Meet my Expectations!

A while ago I came across a particulary irritating piece of code in a somewhat harmlessly looking mathematical vector class. C++’s rare feature of operator overloading makes it a good fit for multi-dimensional calculations, so vector classes are common and I had already seen quite a few of them in my career. It looked something like this:

template <typename T>
class vec2
{
public:
  /* A few member functions.. */
  bool operator==(vec2 const& rhs) const;

  T x;
  T y;
};

Not many surprises here, except that maybe the operator==() should be a free-function instead. Whether the data members of the class are an array or named individually is often a point of difference between vector implementations. Both certainly have their merits. But I digress…
What really threw me off was the implementation of the operator==(). How would you implement it? Intuitively, I would have expected pretty much this code:

template <typename T>
bool vec2<T>::operator==(vec2 const& rhs) const
{
  return x==rhs.x && y==rhs.y;
}

However, what I found instead was this:

template <typename T>
bool vec2<T>::operator==(vec2 const& rhs) const
{
  if (x!=rhs.x || y!=rhs.y)
  {
    return false;
  }

  return true;
}

What is wrong with this code?

Think about that for a moment! Can you swiftly verify whether this boolean logic is correct? You actually need to apply De Morgan’s laws to get to the expression from the first implementation!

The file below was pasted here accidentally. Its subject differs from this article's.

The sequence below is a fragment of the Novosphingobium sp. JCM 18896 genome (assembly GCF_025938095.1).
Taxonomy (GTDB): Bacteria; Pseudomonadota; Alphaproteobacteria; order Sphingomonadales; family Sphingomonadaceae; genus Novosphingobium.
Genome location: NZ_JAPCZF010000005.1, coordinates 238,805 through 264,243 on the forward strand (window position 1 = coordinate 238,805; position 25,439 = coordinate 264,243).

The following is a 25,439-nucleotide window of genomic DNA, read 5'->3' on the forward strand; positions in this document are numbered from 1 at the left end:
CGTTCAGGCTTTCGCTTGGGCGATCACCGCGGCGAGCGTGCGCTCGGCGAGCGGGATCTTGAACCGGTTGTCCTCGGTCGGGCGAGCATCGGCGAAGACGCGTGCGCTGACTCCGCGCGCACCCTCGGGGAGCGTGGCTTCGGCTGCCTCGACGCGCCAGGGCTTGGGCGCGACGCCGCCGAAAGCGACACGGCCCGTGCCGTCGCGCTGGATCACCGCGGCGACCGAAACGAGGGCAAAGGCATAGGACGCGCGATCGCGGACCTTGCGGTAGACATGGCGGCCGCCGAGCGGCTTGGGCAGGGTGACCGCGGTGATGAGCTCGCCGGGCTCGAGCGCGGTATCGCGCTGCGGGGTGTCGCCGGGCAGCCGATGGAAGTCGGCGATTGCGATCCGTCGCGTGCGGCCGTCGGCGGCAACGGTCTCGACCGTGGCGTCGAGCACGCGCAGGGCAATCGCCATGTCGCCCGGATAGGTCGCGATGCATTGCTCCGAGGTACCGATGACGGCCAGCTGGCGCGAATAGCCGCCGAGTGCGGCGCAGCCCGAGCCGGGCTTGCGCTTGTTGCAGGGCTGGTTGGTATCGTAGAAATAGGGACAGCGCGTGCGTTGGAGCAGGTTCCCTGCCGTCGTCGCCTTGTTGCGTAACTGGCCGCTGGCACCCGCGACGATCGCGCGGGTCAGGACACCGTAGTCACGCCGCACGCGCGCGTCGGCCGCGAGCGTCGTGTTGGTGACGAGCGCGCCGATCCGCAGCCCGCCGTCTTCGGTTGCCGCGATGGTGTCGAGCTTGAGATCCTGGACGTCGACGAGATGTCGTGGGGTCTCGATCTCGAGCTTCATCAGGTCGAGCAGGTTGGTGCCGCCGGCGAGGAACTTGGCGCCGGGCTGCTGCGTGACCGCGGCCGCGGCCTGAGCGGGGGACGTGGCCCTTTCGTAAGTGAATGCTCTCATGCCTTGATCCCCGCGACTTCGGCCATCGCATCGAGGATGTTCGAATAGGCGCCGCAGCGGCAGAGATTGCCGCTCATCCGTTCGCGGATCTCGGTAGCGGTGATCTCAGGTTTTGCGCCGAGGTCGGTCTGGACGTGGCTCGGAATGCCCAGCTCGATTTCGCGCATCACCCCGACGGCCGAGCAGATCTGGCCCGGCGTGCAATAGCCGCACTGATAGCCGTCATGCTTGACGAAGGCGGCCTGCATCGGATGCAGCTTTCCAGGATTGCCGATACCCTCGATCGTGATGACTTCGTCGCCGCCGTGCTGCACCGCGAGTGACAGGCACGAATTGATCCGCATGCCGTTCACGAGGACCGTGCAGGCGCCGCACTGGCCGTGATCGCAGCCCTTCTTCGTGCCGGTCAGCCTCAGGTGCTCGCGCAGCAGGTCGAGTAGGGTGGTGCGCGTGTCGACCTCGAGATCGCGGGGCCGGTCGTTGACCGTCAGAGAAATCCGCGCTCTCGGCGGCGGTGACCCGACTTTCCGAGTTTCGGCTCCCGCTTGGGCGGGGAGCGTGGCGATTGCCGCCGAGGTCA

This code was not technically wrong. In fact, for all its technical purposes, it was working fine. And it seems functionally identical to the first version! Still, I think it is wrong on at least two levels.

Different relations

Firstly, it bases its equality on the inequality of its contained type, T. I found this quite surprising, so this already violated the POLA for me. I immediately asked myself: Why did the author choose to implement this based on operator!=(), and not on operator==()? After all, supplying equality for relations is common in templated C++, while inequality is inferred. In a way, this is more intuitive. Inequality already has the negation in its name, while equality is something “original”! Not only that, but why base the equality on a different relation of the contained type instead of the same? This can actually be a problem when the vector is instantiated on a type that supplies operator==(), but not operator!=() – thought that would be equally surprising. It turned out that the vector was only used on built-in types, so those particular concerns were futile. At least, until it is later used with a custom type.

Too many negations

Secondly, there’s the case of immediately returning a boolean after a condition. This alone is often considered a code-smell. It could be argued that this is more readable, but I don’t want to argue in favor of pure brevity. I want to argue in favor of clarity! In this case, that construct is basically used to negate the boolean expression, further obscuring the result of the whole function.
So basically, the function does a double negation (not un-equal) to express a positive concept (equal). And negations are a big source of errors and often lead to confusion.

Conclusion

You need to make sure to make the code as simple and clear as possible and avoids any surprises, especially when dealing with the relatively unconstrained context of C++ templates.  In other words, you need to make sure to meet the expectations of the naive reader as well as possible!

Leave a Reply

Fill in your details below or click an icon to log in:

WordPress.com Logo

You are commenting using your WordPress.com account. Log Out / Change )

Twitter picture

You are commenting using your Twitter account. Log Out / Change )

Facebook photo

You are commenting using your Facebook account. Log Out / Change )

Google+ photo

You are commenting using your Google+ account. Log Out / Change )

Connecting to %s